The Social Science Research Council has just announced the launch of a major new project and grants program entitled “New Directions in the Study of Prayer.”
Posts Tagged ‘prayer’
My dissertation is a comparison of the use of prayer, scripture, science education, and “high technology” in four religious high schools, and I’m rather provocatively labeling these four categories “moral technologies”: that is, tools created by (or provided to) humans that are used to accomplish certain moral goals. This definition builds upon Mitcham’s more expansive understanding of technology, and it is obviously deeply indebted to Foucault.
Concluding a class trip to the Supreme Court, Maureen Rigo and her class from Wickenburg Christian Academy, Wickenburg, AZ, stopped to pray on the Oval Plaza in front of the Court steps. The Supreme Court police ushered the teacher and her class from the steps, having deemed their behavior unlawful—actions that bring to the fore questions of the religious neutrality of public space and the application of the First Amendment.
The health of Christopher Hitchens, an outspoken atheist and critic of religion, has become a major news story. Hitchens is in treatment for esophageal cancer and his debilitating health has caused many to ask: should one pray for an atheist? Courtney Bender, professor of religion at Columbia University, discusses the question and whether “atheists have joined a religiously plural grid as another ‘religious’ minority, taking up a place alongside the Muslims and Sikhs and Zoroastrians.”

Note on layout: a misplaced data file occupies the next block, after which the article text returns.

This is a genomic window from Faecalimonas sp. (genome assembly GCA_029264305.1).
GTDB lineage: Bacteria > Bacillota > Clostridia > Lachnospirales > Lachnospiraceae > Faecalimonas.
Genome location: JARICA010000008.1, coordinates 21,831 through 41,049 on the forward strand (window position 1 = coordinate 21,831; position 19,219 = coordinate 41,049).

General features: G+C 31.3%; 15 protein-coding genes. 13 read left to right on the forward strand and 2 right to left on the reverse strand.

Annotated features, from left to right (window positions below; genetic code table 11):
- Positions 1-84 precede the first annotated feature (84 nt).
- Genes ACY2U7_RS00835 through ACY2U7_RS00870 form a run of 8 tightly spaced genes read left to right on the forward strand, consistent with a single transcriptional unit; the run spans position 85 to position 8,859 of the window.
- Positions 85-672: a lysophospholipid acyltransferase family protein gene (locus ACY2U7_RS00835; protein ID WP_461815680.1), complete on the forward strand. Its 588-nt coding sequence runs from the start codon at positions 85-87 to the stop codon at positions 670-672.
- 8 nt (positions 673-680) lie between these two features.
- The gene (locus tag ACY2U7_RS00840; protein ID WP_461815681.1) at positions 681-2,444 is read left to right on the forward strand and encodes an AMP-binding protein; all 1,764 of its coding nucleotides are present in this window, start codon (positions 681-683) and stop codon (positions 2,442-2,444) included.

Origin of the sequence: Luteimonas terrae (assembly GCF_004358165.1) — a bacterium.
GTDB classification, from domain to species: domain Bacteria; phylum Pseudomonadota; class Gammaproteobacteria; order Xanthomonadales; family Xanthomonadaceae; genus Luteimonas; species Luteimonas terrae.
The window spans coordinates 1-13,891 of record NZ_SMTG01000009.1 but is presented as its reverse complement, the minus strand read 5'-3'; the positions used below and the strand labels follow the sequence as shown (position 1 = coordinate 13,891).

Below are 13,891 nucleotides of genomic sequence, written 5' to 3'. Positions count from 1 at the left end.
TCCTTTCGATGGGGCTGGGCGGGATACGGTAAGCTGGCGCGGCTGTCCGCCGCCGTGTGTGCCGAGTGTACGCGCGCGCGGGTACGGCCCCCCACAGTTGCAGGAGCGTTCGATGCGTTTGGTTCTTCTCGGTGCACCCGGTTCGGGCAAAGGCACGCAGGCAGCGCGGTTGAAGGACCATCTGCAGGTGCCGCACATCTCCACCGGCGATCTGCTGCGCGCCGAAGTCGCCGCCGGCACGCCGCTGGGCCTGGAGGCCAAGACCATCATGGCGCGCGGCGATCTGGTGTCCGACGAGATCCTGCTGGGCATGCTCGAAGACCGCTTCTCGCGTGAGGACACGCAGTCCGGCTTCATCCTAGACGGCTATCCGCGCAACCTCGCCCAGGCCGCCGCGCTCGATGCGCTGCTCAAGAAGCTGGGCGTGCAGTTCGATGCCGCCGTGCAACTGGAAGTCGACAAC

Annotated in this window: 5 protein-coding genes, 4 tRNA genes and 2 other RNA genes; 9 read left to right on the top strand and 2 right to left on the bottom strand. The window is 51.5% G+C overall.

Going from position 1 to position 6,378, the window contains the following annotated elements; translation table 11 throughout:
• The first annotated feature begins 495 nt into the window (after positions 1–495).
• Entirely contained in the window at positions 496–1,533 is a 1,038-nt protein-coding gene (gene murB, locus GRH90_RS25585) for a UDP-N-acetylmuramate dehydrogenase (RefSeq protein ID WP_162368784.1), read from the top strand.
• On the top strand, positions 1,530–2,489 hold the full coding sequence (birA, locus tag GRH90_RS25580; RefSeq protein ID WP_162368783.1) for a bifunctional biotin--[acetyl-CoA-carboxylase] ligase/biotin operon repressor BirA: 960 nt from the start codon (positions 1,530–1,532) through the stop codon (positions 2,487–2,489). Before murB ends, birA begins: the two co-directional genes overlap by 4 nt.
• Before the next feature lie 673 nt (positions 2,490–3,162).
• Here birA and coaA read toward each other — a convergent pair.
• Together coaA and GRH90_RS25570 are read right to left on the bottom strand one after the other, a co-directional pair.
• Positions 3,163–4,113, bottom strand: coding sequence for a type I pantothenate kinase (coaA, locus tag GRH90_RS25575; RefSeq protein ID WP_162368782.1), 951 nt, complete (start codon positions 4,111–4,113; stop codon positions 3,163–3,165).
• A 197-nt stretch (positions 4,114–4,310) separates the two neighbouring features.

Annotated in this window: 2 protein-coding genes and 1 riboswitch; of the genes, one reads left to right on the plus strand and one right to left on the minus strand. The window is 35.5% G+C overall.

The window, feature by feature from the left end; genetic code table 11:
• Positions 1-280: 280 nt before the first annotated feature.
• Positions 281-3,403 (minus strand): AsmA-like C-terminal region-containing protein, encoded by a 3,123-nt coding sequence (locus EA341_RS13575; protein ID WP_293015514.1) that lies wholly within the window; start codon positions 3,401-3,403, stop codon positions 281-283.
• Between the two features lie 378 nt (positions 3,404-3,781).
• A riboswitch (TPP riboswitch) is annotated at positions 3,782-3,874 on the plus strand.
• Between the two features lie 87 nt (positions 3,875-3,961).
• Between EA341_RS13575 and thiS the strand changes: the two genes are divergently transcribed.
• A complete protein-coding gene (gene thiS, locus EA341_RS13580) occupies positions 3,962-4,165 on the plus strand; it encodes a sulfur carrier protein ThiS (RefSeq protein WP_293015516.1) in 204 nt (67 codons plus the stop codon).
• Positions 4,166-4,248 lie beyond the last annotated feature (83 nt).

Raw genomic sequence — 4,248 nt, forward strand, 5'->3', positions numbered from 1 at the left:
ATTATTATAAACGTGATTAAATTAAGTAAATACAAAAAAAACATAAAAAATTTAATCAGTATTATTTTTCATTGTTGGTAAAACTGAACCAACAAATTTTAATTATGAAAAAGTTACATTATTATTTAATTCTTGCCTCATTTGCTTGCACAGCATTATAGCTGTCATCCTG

Today marks the 59th annual National Day of Prayer. The day was enacted by Congress in 1952 (36 U.S.C. § 119) after being initiated by Conrad Hilton of Hilton Hotels (Paris Hilton’s great grandfather, if you appreciate irony) and Senator Frank Carlson of Kansas. A flashpoint for debates over the separation of church and state, the National Day of Prayer was recently ruled unconstitutional by a United States District Court in Madison, Wisconsin.
According to Christian Scientists, the answer is yes. A New York Times report states that “[t]he church has been lobbying in recent years to convince lawmakers that its approach is an alternative way of tending to the sick, and that its costs should be covered by insurance companies and included in health care legislation.” Still, they are moving beyond their traditional view that members should only use prayer to combat illness. Instead, their position is increasingly to see prayer as one form of health care among many, encouraging members to see a physician when they deem it necessary.